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Photo: Stefan Kalm/Saab Ab

Ex-Saab bosses charged with tax crimes

Prosecutor: "the big question is who paid that money"
4:18 min

Two former CEOs and three board members of car company Saab Automobile have been charged with serious tax crimes by the Swedish Economic Crime Authority.

Swedish Radio's local channel "Väst" has now named former CEOs Jan-Åke Jonsson and Victor Muller, a Dutchman who was also the owner and president, among those accused of a crime called "obstruction of tax control" for issuing false invoices to a Cypriot company totalling more than SEK 30 million. Former General Counsel Kristina Geers was also named.

The crimes stem from the troubled car company's declaration of bankruptcy in 2011. 

"All five have been prosecuted for mutually having permitted booking two payments totaling of SEK 30,862,999. This has been done by falsifying two invoices and issuing them to a Cypriot company," Chief Prosecutor Olof Sahlgren said in a press release.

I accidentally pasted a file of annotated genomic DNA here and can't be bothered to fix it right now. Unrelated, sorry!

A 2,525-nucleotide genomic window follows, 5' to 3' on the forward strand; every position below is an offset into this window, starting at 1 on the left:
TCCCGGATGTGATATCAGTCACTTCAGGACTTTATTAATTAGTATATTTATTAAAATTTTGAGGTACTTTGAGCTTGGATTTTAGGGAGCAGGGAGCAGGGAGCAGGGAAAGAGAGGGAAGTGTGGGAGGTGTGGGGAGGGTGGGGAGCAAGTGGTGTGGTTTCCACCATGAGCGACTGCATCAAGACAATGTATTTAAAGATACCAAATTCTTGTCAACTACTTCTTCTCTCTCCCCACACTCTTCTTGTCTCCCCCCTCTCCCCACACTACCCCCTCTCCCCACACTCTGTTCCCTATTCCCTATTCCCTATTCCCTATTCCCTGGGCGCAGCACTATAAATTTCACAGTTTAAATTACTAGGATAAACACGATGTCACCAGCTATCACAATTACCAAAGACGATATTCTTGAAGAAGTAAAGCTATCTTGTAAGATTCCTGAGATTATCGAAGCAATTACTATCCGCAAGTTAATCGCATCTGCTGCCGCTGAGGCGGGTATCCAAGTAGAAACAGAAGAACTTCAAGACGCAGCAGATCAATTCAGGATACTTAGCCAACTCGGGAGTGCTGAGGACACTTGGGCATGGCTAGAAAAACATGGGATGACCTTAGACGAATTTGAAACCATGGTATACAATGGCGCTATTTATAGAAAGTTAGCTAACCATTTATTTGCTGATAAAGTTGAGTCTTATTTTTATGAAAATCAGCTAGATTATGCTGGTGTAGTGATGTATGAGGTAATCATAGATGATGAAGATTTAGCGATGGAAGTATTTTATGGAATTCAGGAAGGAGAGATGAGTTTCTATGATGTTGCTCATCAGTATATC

The five men risk heavy fines and a maximum of four years in jail, but all deny the charges.

The company went bankrupt in 2011 and the economic crime authority has been investigating both previous auditors and and other managers for years.

After it was put up for sale by the US automaker General Motors Co. in 2010, the Dutch sports car company Spyker purchased Saab though was unsuccessful in turning around the iconic Swedish brand. What was left of Saab was bought up by Chinese-Swedish electric car manufacture Nevs.

In a text message to Swedish Radio's local channel, Muller wrote that he had not yet read the indictment.

"This is all new to me. I have not been informed, as usual," he wrote.

Kristina Geers's lawyer Per E. Samuelsson told newswire TT that he is confident that his client will be cleared of all suspicions.

"I see no crimes. There are only natural commercial explanations," he said.

Friday's charges add to a list of accusations against individuals from Saab's management. Last fall Geers was indicted for gross forgery and so-called "false certification." Jonsson was also indicted for "false certification." Both have denied those charges.

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